FIG. 9 is a sectional view showing another embodiment of an ink jet recording head according to the present invention;
FIG. 10 is a perspective view showing yet another embodiment of an ink jet recording head according to the present invention; and
FIG. 11 is an exploded view showing an ink jet recording head which uses the vibration plate according to the invention.
The present invention will be described in detail with reference to the accompanying drawings.
FIG. 2 is a perspective view of an ink jet recording head according to an embodiment of the present invention. As shown, a nozzle plate 1 contains four linear arrays 3 of nozzle openings 2. A spacer 5 is placed between the nozzle plate 1 and a vibration plate 6. The spacer 5 serves to define a reserve tank 35, pressure chambers 36, and a communicating path 37 (see FIG. 5). Through holes 7 and 8, and a concave portion 9 are formed at predetermined locations.
One surface of the vibration plate 6 faces the nozzle plate 1 with the spacer 5 interposing therebetween. The top ends of piezoelectric vibrators 15 of vibrator units 10, 11, 12 and 13 are brought in contact with the other surface of the vibration plate 6. Expansion and contraction of each vibrator 15 are transmitted to the pressure chambers 36 by means of the vibration plate 6.
The structure of each of the vibrator units 10, 11, 12, and 13 will be described. A lamination-type piezoelectric vibrating plate 20, which is capable of being driven at low voltage, consists of piezoelectric material and electrode material alternately layered in a sandwich manner (FIG. 3). The piezoelectric vibrating plate 20 is partially fixed to a fixing plate 22 by means of conductive adhesive. A common electrode 21 is formed on the fixing plate 22 having a U-shaped portion 23. A free end portion of the piezoelectric vibrating plate 20, which faces the U-shaped portion 23 of the fixing plate 22, is cut according to the array pitch of pressure chambers, thereby forming a plurality of vibrating elements 25. In the process of cutting the piezoelectric vibrating plate 20 into the vibrating elements 25, leads 27 for supplying a drive signal may be formed in such a manner that a cutting depth of a dicing saw, for example, is preset to the depth slightly exceeding the thickness of the common electrode 21. To form a common electrode 28, a conductive plate is bonded onto the surfaces of the vibrating elements 25 through conductive adhesive.
Upon applying a drive signal to the leads 27 and the common electrode 28, the vibrating elements 25 extend and contract in the longitudinal direction.
Returning to FIG. 2, reference numeral 30 designates a housing, containing the vibrator units 10, fastens the vibration plate 6, the spacer 5, and the nozzle plate 1, in a layered state, to the selective side of the piezoelectric vibrators 15, whereby forming a recording head. The housing 30 further contains a fluid path 33 for supplying ink from an ink tank 32 to the pressure chamber 31, through an opening 31 of the vibration plate 6.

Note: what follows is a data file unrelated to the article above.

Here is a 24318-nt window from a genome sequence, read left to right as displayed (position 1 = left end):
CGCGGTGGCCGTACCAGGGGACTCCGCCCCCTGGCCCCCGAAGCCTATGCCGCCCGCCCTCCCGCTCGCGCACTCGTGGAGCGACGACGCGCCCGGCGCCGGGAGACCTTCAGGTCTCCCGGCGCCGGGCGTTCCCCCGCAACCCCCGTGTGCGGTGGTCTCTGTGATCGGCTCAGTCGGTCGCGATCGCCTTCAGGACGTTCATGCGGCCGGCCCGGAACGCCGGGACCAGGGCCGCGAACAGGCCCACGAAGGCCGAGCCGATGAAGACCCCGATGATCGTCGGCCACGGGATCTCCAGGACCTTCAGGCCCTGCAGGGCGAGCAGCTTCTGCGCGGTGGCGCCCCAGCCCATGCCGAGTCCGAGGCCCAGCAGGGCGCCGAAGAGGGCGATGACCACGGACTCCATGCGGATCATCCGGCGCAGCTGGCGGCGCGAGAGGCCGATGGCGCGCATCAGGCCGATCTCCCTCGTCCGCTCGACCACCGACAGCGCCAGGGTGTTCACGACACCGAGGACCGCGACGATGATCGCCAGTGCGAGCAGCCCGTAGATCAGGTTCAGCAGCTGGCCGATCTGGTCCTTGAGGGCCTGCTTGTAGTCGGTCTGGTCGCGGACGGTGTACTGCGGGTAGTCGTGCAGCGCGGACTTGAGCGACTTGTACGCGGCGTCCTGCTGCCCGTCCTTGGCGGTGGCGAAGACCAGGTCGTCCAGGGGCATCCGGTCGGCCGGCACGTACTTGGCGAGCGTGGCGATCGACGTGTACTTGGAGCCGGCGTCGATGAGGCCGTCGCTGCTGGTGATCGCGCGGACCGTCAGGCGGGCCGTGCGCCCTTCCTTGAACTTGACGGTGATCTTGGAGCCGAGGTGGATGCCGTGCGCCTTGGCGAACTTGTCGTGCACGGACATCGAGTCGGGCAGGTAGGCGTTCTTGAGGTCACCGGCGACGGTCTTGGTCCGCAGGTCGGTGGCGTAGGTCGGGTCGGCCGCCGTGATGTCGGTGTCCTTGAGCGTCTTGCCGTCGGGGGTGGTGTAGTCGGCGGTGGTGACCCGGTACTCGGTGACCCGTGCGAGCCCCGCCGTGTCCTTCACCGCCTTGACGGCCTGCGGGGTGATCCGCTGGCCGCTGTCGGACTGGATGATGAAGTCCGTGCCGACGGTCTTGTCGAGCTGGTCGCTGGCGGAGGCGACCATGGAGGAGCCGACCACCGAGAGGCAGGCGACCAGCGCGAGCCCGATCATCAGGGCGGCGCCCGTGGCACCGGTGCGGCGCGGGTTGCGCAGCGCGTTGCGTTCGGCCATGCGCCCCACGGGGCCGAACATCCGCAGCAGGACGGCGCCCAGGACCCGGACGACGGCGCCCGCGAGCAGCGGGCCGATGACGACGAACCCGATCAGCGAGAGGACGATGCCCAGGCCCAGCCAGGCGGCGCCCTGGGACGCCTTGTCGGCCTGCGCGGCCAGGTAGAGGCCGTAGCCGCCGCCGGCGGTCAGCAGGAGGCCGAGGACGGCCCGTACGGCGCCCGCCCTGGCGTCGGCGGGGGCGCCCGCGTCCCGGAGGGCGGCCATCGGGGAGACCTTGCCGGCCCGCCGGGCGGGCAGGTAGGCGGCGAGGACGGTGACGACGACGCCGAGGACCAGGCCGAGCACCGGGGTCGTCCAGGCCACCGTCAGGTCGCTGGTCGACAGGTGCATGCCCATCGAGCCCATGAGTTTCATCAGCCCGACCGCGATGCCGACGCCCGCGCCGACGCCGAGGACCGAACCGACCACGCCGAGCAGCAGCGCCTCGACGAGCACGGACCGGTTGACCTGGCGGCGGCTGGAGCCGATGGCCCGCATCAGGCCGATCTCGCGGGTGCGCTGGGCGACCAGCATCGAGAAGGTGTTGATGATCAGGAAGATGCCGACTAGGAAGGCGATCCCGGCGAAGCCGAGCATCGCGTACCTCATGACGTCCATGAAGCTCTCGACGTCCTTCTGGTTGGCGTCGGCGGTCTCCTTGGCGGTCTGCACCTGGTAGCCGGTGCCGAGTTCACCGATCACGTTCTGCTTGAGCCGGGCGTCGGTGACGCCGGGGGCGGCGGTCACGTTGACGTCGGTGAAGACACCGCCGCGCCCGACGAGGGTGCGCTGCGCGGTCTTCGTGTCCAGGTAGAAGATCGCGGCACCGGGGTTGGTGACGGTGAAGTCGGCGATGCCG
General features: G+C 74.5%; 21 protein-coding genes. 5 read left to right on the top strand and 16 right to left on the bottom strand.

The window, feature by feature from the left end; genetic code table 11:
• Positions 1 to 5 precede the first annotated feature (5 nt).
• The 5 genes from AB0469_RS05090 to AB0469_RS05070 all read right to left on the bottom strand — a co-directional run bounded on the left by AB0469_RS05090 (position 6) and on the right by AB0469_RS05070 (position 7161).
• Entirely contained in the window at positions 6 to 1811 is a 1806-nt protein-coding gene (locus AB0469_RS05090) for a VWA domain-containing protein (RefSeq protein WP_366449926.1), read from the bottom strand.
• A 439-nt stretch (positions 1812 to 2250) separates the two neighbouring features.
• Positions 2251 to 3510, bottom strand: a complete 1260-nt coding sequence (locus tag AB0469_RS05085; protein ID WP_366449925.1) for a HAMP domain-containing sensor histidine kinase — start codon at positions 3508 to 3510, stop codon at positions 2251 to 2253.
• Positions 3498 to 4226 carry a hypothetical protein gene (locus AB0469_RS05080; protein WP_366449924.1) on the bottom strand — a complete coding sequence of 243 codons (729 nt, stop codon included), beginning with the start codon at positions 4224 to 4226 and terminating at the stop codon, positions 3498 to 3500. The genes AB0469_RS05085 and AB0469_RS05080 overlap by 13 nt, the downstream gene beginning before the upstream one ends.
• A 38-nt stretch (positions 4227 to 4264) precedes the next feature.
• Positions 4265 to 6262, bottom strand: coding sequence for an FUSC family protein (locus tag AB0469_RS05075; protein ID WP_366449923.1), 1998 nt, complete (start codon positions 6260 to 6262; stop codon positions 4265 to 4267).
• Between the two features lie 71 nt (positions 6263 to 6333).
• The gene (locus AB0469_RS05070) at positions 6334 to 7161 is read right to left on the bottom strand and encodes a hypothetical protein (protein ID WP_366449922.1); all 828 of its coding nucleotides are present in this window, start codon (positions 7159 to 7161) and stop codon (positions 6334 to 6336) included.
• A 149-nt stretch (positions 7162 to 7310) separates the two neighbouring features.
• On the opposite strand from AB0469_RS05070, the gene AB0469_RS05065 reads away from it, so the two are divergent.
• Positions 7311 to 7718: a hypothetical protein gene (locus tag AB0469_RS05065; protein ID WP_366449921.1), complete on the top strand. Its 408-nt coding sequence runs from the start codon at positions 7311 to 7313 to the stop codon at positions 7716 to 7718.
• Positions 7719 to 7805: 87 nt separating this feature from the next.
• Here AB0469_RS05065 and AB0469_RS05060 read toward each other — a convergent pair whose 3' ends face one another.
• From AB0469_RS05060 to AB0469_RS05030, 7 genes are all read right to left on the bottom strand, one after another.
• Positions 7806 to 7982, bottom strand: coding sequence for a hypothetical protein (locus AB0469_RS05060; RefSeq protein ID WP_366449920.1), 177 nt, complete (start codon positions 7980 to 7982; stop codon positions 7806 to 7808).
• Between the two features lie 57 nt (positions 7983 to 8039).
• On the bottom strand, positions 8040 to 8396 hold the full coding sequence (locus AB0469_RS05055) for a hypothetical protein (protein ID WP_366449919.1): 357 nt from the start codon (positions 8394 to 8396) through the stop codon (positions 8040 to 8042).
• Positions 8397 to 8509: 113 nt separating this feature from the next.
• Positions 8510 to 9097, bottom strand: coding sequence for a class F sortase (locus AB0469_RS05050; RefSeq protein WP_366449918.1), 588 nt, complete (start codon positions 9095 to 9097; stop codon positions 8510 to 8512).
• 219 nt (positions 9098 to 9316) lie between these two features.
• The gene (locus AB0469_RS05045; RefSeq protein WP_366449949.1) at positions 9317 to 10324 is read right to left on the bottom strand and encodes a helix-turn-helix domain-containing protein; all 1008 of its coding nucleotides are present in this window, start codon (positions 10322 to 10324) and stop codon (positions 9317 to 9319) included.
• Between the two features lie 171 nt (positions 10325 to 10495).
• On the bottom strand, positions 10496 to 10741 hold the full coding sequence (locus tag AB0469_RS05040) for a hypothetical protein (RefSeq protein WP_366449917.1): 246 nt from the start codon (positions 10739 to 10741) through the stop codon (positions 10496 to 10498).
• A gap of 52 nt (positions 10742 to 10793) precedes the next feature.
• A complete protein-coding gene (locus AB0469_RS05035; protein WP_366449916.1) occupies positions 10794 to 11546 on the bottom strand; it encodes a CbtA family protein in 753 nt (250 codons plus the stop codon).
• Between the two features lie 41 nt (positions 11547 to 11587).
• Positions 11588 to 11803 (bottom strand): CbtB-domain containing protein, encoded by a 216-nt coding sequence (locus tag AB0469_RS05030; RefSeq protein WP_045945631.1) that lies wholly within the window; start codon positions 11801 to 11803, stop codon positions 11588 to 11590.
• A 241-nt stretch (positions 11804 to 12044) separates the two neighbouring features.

In FIG. 5 showing a perspective view, partly in cross section, of the ink jet recording head, the spacer 5 provides a space for forming the reserve tank 35 which receives ink through the opening 31, the pressure chambers 36, and the communicating path 37 which communicates the reserve tank 35 with the pressure chambers 36. The vibration plate 6 includes islands 41 at the locations to be respectively brought in contact with the piezoelectric vibrators 15. Each island 41 is surrounded by a concave portion 40. The piezoelectric vibrators 15 are fastened at the ends to the surfaces of the islands 41, respectively.
Turning now to FIG. 1, there is illustrated the detailed structure of the vibration plate 6 together with the structure near the nozzle openings. As shown, the vibration plate 6 consists of two layers, a first layer 50 and a second layer 51 as the islands 41, for example. The first layer 50 is a thin layer of 2 μm thick, and the second layer 51 is a thick layer of 18 μm. As a matter of course, the thickness of those layers 50 and 51 is not limited to those figures. The vibration plate 6 cooperates with the nozzle plate 1 and the spacer 5 interposed therebetween to form the pressure chambers 36. Each of the piezoelectric vibrators 15 is brought into contact with the tops of the corresponding islands 41 as the second layer 51 of the vibration plate 6.
The rigidity of the island 41 is preferably at least 1000 times as large as that of the first layer 50, which constitutes the thin layer 43 of the concave portion 40. That is, the thickness of the thick layer of the islands 41, is selected to be at least 10 times that of the thin layer 43. Alternatively, the product to the third power of a modulus of longitudinal elasticity of the thick layer and the thickness thereof is at least 1000 times the product to the third power of a modulus of longitudinal elasticity of the thin layer and the thickness thereof. The rigidity of a physical solid is generally proportional to the thickness thereof to the third power. Accordingly, if the thickness of the thick layer is set to be 10 times that of the thin layer, the rigidity against the force in the direction of its thickness is increased 1000 times. The rigidity of a physical solid is generally proportional to an elastic modulus thereof. Accordingly, material of high elastic modulus is used for the thick layer of which the rigidity must be high, and material of low elastic modulus is used for the thin layer of which the rigidity must be low to gain a deformable nature. Accordingly, the following mathematic expression is preferably satisfied: